Trubisky was (and is) a witness. He watched a homegrown prodigy deliver on a promise—deliver a championship—in the face of unprecedented pressure.
"Nobody's had that pressure on him," Trubisky says. "The pressure of the city, the pressure of the hometown. Jordan and Kobe didn't play in their hometowns. Being from here, and having the spotlight on him since he was 14, 15, 16 years old, he's just done it the right way. The Decision was tough because he made a business decision, but he came back because you could see his love for the city.
"It's inspiring. No matter where I go, I'll carry that sense of pride and loyalty with me everywhere."
Who is Mitchell Trubisky? Who is this mystery of a quarterback who coaches and teammates insist is a tireless, family-oriented, uber-humble born leader? Someone who says that reviving that other team in Cleveland would be "special." Someone who won't label himself the Browns' own LeBron, instead assuring he's "just going to be me."
Trubisky is the competitor yelling "No, no! Everybody back in line!" to 15 family members over Easter weekend, when Manning won the first two games of knockout at the basketball hoop. (Mitchell took the next two. Manning took the fifth.)
He's someone with eclectic music taste. On his way to a workout, he'll blare Meek Mill's Dreams Worth More Than Money alongside Drake and J. Cole. If he's chilling at the beach, it's all country. Right now, Trubisky is into Billy Currington, Jon Pardi and Dustin Lynch. Lynch's "Small Town Boy" is the go-to.
Friends call him "Mitch." His parents call him "Mitchell." He's honestly cool with both. Dave and Jeanne named their first son after a bar they used to frequent in Akron.
If he could meet anyone, dead or alive, it'd be Jesus Christ. He was raised Catholic.
He loves golf. And really loves playing board games. The Trubiskys are known to break into rounds of Pictionary and "crazy" games of Monopoly that can last up to five hours. In the back yard, the boys often played "punt return," which consists of one catching a punt and then getting clobbered. "Basically," Manning says, "it's crush the carrier."
They all kept on crushing when Mitch was a college QB, too. It's especially fun in the winter, when lake-effect snow pummels Mentor.
For years, his favorite TV show was How I Met Your Mother. But now, Trubisky is deep into Entourage.
All through college, he was extremely…clean. Trubisky constantly scrubbed his bathroom and dusted his bedroom. He calls himself "OCD" and says he'd vacuum his crib two or three times a week and snipe at fellow quarterback Manny Miles for being such a pig when he visited.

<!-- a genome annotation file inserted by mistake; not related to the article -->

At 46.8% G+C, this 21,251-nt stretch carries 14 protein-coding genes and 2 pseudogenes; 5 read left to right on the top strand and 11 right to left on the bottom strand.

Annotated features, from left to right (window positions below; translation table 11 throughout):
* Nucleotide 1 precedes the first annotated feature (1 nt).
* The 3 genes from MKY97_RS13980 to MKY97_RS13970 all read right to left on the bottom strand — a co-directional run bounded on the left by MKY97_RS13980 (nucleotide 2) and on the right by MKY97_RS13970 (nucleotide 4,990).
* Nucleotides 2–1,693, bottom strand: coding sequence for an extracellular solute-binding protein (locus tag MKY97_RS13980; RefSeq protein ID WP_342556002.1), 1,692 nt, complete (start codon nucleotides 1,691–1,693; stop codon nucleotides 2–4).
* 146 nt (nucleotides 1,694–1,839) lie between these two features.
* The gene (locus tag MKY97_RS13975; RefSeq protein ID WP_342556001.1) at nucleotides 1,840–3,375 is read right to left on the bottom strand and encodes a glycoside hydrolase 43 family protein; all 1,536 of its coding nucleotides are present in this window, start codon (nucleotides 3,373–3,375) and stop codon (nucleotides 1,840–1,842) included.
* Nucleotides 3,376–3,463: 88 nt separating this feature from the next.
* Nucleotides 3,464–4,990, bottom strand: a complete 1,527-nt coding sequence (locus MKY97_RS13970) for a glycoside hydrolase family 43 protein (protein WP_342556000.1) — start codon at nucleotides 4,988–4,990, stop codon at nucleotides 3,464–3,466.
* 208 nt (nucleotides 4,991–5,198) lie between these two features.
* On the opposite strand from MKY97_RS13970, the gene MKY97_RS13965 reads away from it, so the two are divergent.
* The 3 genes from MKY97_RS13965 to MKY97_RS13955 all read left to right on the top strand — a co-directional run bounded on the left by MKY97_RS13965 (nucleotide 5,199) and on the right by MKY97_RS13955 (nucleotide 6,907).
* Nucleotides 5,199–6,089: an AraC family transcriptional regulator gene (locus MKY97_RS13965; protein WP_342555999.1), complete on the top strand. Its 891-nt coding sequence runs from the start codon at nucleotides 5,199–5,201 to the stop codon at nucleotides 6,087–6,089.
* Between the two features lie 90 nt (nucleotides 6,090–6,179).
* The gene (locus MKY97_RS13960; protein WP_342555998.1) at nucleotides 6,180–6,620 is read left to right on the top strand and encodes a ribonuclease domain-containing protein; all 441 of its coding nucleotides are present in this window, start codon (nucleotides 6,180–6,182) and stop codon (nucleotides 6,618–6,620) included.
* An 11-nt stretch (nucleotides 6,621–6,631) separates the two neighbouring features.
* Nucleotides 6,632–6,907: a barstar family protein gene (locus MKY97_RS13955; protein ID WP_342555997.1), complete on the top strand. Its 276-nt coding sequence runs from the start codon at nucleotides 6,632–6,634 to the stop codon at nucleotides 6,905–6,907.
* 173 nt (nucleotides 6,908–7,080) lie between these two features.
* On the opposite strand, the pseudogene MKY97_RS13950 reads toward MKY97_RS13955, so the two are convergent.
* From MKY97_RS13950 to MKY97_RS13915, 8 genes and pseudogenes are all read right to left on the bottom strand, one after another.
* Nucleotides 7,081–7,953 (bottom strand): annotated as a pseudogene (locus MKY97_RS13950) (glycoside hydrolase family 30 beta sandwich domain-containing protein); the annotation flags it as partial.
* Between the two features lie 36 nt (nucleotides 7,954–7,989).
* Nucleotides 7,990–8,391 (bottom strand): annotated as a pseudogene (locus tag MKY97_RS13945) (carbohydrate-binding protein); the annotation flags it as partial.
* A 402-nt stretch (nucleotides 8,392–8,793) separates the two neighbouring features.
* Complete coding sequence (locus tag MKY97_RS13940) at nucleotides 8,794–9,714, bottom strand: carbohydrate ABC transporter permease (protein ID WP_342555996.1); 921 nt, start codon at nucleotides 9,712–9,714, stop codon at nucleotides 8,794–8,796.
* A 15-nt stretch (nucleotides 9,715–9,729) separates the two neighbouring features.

"You want to have the nicest spot!" Trubisky says. "You don't want to be a bunch of bums with food and couches not organized and all that."
Tar Heels receiver Bug Howard calls him a "corny trash-talker," a "smart aleck," when he's around friends. Trubisky says he's only dropping facts. With women, he's picky. "Very picky," assures Howard. "Sometimes I'm like, 'Mitch, you really need to relax!'"
He's not into glitz and glamour. At the Rep1 Sports agency headquarters, personal QB coach Ryan Lindley remembers one shoe company presenting Trubisky a closet full of sneakers with the message, "Have whatever you want." Trubisky shrugged and grabbed a couple of pairs for family members.
He's a quick learner. To decompress between training sessions, he and Lindley played Pingpong and, at first, Trubisky was a novice. Lindley owned him. Before he knew it, the student became the teacher. A ruthless power player, Trubisky beat Lindley four times in a row one day, and Lindley smashed a paddle over his knee in anger.
"He had a good laugh over that one," Lindley says. "He won more than he lost."
If he weren't in football, Trubisky would be pursuing a career as a doctor because, once, a doctor did so much for him.
In seventh grade, Trubisky injured his knee playing basketball, and nobody had a clue what was wrong. From one doctor to two…to three…to four…to a fifth…the Trubisky family finally discovered that Mitch suffered osteochondritis dissecans, a joint condition in which cartilage in his knee broke loose. Surgery fixed the issue, but Trubisky was unable to play sports his entire eighth-grade year.
No football. No basketball. No baseball.
"That put into perspective for me," Trubisky says, "how much I love sports, how bad I needed it and not to ever take it for granted. Not being able to play is the worst thing."
He's never forgotten those 365 days without sports. The withdrawal permanently changed his outlook on every snap, every calisthenic, every lift, every single time he had a ball in his hands.